Auto-Immunity
TBL has successfully developed & tested a technology platform for selective targeting & killing of undesired cells in the human body. The technology was initially developed for selective removal of certain antibody producing B cells for immune modulation/correction. This selective targeting of B cells forms the basis for Transgene’s patented and proprietary platform in developing drugs for conditions such as AIDS, Multiple Sclerosis and such other auto-immune diseases. The AIDS vaccine and the Multiple Sclerosis drug are the first products to come out of it.

Certain humoral (Antibody) responses to the highly changing viral envelopes from retrovirus viruses become undesirable over time as they not only fail to contain the virus but also suppress the cell mediated immunity severely. For example, in HIV infected persons the gp120 specific humoral responses dominate and prevent cell mediated immunity which is clearly evident in case of rapid progressors who have high titers of gp120 specific antibody responses than the slow progressors. We focused on correcting such kinds of immune imbalances by selectively targeting those envelope specific antibody producing B cells. We have developed a design to target gp120 antibody specific B cells and the designed toxin protein could selectively kill the gp120 antibody bearing B cells sparing other types of antibody producing B cells. The molecular biology of the fate of the target cells was extensively studied through cytotoxicity tests (XTT), apoptosis etc.
HIV DRUG

Overview
Current retroviral drugs limit HIV replication but do not eliminate the virus completely as they do not restore the cell mediated attack mechanism on the virus, hence the virus bounces back once treatment is discontinued. Our drug, TBL–1203, is aimed at strengthening cell mediated immunity and complete elimination of the virus, without any need for retro-viral drug therapy. It induces selective cytotoxicity, thereby reversing the process of AIDS in HIV infected people.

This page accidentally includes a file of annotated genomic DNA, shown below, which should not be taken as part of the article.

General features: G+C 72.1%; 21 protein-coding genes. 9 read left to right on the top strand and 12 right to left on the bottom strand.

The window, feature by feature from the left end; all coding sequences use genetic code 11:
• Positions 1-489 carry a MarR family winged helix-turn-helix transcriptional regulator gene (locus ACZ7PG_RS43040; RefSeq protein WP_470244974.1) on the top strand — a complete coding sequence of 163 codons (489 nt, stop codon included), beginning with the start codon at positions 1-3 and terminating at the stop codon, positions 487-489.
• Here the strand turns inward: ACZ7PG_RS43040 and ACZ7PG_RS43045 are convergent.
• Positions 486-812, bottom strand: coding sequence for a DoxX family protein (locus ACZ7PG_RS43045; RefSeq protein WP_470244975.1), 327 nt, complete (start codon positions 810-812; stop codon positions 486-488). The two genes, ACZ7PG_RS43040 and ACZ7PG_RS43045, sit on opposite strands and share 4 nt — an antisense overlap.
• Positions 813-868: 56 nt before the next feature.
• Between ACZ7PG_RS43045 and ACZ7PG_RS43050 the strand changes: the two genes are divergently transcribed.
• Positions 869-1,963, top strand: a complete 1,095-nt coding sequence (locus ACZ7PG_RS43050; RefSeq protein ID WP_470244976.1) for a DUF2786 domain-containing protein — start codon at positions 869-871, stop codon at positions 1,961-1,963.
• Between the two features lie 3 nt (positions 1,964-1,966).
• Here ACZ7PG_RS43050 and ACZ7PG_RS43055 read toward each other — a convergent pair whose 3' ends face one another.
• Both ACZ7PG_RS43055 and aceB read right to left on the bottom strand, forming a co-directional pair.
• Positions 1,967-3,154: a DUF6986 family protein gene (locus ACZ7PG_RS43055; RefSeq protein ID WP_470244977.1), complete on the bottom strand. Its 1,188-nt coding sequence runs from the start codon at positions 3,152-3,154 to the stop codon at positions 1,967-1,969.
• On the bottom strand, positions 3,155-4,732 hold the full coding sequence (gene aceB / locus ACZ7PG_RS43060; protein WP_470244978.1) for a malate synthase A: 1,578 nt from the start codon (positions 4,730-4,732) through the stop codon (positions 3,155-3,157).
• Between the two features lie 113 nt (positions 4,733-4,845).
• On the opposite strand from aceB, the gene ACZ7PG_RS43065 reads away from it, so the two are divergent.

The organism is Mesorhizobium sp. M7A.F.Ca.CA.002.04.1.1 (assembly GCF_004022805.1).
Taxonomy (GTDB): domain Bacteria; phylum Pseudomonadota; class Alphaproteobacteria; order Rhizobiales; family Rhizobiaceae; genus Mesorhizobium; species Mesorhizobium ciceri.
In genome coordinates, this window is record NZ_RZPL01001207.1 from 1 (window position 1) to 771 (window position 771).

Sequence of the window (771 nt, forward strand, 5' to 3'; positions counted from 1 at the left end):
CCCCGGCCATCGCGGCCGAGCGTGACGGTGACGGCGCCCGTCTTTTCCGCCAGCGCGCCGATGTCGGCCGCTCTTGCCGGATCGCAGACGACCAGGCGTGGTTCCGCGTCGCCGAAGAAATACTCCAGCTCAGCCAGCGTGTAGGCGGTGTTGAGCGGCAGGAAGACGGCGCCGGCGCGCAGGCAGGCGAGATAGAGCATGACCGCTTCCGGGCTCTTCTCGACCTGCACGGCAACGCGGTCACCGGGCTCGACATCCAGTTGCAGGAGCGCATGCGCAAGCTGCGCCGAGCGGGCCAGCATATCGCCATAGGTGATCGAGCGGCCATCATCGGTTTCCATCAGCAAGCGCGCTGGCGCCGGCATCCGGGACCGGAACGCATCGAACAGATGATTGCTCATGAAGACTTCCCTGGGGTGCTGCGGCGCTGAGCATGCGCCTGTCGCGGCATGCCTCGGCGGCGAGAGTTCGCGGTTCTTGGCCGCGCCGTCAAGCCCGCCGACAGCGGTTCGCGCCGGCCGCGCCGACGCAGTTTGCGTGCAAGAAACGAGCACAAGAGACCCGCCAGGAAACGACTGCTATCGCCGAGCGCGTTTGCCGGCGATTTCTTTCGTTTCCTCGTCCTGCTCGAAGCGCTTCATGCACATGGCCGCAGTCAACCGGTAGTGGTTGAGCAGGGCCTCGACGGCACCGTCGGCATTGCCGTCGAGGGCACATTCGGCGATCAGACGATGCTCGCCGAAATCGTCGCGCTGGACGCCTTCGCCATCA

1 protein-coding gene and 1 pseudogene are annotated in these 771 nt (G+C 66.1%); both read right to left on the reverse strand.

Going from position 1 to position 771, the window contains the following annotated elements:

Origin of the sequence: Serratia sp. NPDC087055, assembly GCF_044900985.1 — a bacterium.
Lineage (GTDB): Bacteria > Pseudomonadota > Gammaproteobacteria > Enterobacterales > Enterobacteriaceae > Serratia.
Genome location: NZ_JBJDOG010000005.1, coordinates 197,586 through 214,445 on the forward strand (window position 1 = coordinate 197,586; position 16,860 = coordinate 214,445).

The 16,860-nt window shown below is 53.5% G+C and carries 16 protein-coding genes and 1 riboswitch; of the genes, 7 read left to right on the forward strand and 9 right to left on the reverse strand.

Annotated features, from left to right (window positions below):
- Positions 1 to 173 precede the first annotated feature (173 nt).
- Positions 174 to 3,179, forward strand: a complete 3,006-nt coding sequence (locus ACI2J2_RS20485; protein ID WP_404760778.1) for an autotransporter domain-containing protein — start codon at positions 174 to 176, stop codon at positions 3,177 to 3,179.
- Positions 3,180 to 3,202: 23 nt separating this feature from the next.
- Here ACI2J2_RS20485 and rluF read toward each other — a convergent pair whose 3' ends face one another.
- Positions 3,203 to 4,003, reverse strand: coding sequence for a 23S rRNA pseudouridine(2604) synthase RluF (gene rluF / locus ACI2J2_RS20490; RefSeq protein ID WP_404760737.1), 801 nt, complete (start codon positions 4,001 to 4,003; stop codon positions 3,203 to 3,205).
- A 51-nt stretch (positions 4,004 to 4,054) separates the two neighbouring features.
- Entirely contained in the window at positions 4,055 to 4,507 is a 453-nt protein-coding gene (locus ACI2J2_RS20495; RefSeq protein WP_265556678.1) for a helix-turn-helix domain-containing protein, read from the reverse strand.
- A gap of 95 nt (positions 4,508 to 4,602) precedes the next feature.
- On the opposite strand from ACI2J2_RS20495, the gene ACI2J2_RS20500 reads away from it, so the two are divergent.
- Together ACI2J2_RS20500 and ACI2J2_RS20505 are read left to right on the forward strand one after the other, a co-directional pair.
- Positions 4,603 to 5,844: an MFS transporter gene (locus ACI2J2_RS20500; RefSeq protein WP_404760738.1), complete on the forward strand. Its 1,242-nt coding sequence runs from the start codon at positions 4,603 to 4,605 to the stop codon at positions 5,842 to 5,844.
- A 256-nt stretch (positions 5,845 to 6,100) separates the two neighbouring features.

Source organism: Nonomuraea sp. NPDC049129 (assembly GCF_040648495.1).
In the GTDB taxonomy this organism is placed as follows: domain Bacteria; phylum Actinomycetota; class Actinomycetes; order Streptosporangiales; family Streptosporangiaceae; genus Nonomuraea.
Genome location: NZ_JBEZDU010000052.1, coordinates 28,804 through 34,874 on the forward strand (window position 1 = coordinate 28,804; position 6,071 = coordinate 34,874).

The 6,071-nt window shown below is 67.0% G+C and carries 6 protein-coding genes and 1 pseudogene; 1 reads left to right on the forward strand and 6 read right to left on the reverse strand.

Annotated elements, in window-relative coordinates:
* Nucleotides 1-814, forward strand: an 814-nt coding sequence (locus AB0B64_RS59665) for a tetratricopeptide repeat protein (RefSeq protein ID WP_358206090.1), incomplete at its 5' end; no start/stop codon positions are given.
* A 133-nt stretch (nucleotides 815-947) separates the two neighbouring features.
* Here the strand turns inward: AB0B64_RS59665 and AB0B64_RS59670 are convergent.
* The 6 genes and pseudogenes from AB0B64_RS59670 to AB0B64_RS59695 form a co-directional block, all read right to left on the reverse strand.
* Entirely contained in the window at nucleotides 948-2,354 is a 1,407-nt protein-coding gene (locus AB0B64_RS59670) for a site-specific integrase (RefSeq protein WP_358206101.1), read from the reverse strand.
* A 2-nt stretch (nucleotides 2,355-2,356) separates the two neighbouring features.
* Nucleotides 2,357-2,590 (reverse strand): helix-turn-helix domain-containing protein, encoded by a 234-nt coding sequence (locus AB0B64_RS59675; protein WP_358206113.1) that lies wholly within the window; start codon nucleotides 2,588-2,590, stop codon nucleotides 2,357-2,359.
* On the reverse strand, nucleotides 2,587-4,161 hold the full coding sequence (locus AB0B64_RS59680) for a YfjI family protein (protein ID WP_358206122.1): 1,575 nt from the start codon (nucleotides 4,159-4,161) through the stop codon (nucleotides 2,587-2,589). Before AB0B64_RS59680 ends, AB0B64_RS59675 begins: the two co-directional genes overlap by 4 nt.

Disease Background
Since the first report in 1981, more than 67 million persons have been infected with HIV, and more than 27 million have died of AIDS. More than 40% of new infections worldwide occur among adults in the age range of 15-24 years. In fact, AIDS is now the leading cause of premature death among people 15 to 59 years of age.

HIV is a retrovirus, whose mechanism of action involves directly integrating viral DNA into the host cells’ DNA by means of several critical steps, upon which it is replicated to produce a new progeny of virus particles. HIV adsorption to the cell surface is the first step of infection. This process hinges on the interaction of the negatively charged molecules on the cell surface with the positively charged viral glycoprotein (gp120), produced in precursor form by the envelope gene of HIV, which encodes a 160 kD glycoprotein (gp 160). The gp160 protein is expressed in infected host cells and then cleaved into the extra cellular surface protein gp120 and a transmembrane protein gp41. The transmembrane gp41 protein provides an anchor to which gp 120 is somewhat loosely bound on the surface of infected host cells. Infection of T4 cells and macrophages by HIV is mediated by binding of gp120 to the CD4 receptor protein on the cell surface. HIV is internalized into the cell and replicates by producing new viral genomes and viral proteins, including gp41 and gp120. New virions are produced by budding off from the infected cell membrane. About half of the gp120 protein produced is shed into the circulation, where it can bind to CD4 on non-infected T4 cells.